The cougar is a large feline species whose native home is the Americas. It’s also known as puma, mountain lion, catamount or panther. This wild cat largely resembles the domestic cat and also purrs like it instead of roaring like other big felines. It is the second largest cat in the Americas after the jaguar which is the largest.
Cougar Facts For Kids and Information :
Table of Contents
- Cougars are the largest amongst small cats.
- It is from the sub-family Felinae, although it behaves much like big cats from the sub-family Felidae, like the cheetah.
- Originally, the cougar was considered to be of the genus Felis(Felis concolor), where the domestic cat also belongs. However it was re-classified in 1993 and placed in the genus Puma together with the jaguarundi.
- The closest relative of the cougar, apart from the jaguar, is the African cheetah. Although no family ties have been made between them yet.
Cougar Diet :
Young cougars prey on small rodents, hares, rabbits, coyotes, raccoons, and sometimes livestock and pets. Adult male cougars, on the other hand, are seen to pry on elk and deer. Cougars typically feed on a kill for several days and thus they hunt after every nine to twelve days. Cougars hunt and feed alone, except for female cougars with young ones that kill even daily or after every three days.
Cougar Habitat :
Cougars can adapt easily in most habitats and so they are found all over the Americas. They can live in open areas, although they generally prefer living in dense under-brushed areas, near rim rocks, on escarpments and in precipitous canyons from where they can stalk their prey. They occupy the largest territorial grounds amongst all the wild animals in the Americas. They can be found in mountainous deserts, lowlands, and all types of forests. Their habitat range is from latitude of 110 degrees in Canada’s northern Yukon to the Southern Andes.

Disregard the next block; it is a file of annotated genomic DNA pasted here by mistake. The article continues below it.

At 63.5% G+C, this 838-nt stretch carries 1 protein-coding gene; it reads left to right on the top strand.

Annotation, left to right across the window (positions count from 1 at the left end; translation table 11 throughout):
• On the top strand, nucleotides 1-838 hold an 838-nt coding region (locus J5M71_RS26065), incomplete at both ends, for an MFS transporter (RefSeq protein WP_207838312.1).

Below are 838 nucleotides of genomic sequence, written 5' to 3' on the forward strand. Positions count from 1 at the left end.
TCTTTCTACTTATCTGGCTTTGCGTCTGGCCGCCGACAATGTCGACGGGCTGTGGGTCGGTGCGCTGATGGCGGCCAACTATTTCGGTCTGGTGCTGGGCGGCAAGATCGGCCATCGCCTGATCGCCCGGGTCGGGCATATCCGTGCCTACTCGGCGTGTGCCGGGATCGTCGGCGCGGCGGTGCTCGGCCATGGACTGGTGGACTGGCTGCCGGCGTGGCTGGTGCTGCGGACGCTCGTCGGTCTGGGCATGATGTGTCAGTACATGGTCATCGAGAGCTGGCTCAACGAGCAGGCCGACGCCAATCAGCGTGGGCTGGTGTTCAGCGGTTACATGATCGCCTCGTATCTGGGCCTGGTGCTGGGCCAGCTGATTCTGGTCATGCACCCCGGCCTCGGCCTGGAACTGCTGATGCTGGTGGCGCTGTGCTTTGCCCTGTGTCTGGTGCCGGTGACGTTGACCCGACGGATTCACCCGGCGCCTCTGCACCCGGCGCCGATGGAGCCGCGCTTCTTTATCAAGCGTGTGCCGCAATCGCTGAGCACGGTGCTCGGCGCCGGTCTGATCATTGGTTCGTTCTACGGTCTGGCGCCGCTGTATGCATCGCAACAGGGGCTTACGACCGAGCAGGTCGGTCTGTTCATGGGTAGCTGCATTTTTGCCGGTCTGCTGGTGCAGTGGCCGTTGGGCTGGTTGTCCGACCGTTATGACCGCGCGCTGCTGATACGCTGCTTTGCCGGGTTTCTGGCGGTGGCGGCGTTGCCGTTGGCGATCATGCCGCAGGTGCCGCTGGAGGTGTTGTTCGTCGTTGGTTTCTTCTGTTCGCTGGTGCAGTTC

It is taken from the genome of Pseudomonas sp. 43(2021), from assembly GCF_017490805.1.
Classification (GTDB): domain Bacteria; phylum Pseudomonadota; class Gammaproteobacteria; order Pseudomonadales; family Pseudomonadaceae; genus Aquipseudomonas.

Cougars are generally shy, silent animals with very little voice communication. Their low pitched sound includes whistles, chirps, purrs and growls that can be compared to that of the house cat. They are famous for their screams which can be easily confused with the calls of humans or other animals. These solitary cats are also very territorial. They use their defecations, urine and scrape marks to attract mates and also to mark their territory.
Cougars stay solitary for most part of their lives. Their only interaction happens during mating, and during the mother-kitten relationships. The kittens leave their mothers when they are two years old and go far away to establish their individual territories. Being shy, these cats only surface at dawn and during twilight in areas with human encroachment. Some of them also hunt at dusk when there is plenty of prey.
Cougar Life Cycle :
Cougar cubs are born blind and as a result are totally dependent on their fierce, protective mothers. At about three months of age, they start being weaned and begin to go hunting with their mothers. By the age of six months, they begin to hunt on their own and at about two years (sooner for males) they leave their mothers in an attempt to establish their own territory.